Any property which is acquired by a person’s forefathers is termed as ancestral property. Such a property must be four generations old. A person who is born in that family has a vested interest in the property which means that he has acquired the property by the virtue of his birth in the family and such property can be partitioned.

Following are methods to partition an Ancestral Property:
1. Partition by mutual agreement
Partition of the property by mutual agreement can be done by Partition Deed or Family settlement.
•    Partition Deed- Partition Deed divides the property between the co-owners of the property. This deed is prepared in order to divide the property so that each person gets an absolute title over his own part of the property. The partition by Partition Deed is governed by the respective religious acts or Indian Succession Act where there is no special act governing that particular religion. After the Partition Deed is executed, each co-owner becomes the absolute owner of their share of the property and they can dispose of the property as they want it to. This means that they can sell, transfer or gift it to anyone as they want. The deed must be registered and executed on the stamp paper in a very clear and unambiguous manner, specifying the share each co-owner has been given.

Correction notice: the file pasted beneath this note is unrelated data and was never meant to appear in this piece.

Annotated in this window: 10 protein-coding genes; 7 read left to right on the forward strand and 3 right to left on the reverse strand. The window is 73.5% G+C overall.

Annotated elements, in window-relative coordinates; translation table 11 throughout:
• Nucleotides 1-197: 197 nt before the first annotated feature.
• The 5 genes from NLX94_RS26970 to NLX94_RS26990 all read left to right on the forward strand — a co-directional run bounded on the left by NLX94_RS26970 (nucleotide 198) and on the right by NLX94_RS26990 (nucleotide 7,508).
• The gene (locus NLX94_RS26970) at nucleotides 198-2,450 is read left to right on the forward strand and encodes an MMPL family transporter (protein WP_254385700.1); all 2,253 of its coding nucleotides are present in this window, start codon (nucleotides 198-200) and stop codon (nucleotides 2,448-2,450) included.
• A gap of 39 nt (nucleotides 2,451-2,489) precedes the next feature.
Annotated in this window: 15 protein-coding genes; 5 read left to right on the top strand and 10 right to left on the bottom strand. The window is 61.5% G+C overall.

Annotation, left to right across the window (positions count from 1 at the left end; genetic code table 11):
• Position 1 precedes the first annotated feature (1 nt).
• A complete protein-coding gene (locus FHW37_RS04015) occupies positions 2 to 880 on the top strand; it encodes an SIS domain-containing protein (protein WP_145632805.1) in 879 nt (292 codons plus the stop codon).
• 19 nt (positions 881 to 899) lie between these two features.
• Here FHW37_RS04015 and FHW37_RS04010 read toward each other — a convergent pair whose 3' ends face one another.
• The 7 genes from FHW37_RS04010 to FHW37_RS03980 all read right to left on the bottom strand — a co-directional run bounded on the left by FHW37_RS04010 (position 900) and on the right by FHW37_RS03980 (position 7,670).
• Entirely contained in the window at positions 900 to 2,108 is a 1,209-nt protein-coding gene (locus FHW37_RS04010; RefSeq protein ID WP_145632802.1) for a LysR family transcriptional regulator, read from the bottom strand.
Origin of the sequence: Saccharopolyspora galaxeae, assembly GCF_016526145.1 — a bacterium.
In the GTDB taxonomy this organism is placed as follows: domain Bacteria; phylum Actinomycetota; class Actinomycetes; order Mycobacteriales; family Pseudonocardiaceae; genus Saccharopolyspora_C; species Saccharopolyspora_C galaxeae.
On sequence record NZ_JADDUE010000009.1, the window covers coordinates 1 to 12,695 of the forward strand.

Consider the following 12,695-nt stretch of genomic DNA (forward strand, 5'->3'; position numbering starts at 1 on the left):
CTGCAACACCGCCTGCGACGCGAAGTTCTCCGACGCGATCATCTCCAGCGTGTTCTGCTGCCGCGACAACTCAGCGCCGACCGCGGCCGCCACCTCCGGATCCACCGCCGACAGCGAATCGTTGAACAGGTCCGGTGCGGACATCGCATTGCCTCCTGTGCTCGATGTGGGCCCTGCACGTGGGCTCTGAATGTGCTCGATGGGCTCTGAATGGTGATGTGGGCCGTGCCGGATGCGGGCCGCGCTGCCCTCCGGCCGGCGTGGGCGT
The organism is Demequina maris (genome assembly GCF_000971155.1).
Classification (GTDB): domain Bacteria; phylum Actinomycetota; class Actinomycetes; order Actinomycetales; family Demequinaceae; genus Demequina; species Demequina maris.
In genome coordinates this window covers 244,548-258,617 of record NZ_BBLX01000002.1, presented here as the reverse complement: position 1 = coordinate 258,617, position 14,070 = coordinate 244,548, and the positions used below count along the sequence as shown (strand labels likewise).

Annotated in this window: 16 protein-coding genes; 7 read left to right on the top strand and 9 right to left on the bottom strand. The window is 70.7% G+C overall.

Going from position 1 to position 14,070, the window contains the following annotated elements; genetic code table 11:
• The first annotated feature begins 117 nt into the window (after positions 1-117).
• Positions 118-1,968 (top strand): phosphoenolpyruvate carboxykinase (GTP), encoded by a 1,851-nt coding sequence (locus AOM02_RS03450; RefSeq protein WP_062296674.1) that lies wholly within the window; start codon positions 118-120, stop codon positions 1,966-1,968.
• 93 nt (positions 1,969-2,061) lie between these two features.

•    Family Settlement- The property can also be divided by family settlement where the family does not want the Court to be involved; they go for the negotiations and settle the matter. The family settlement deed need not be on stamp paper or be registered. Also, it need not be written but it must be with the complete satisfaction of all the co-owners. 
2. Partition through Court 
Before filing a partition suit, a legal notice must be served to all the co-owners specifying their interest in the property, their share, and the action to be taken and try to settle the dispute. Even after this, if the dispute is not settled, then a civil suit is filed before the Court.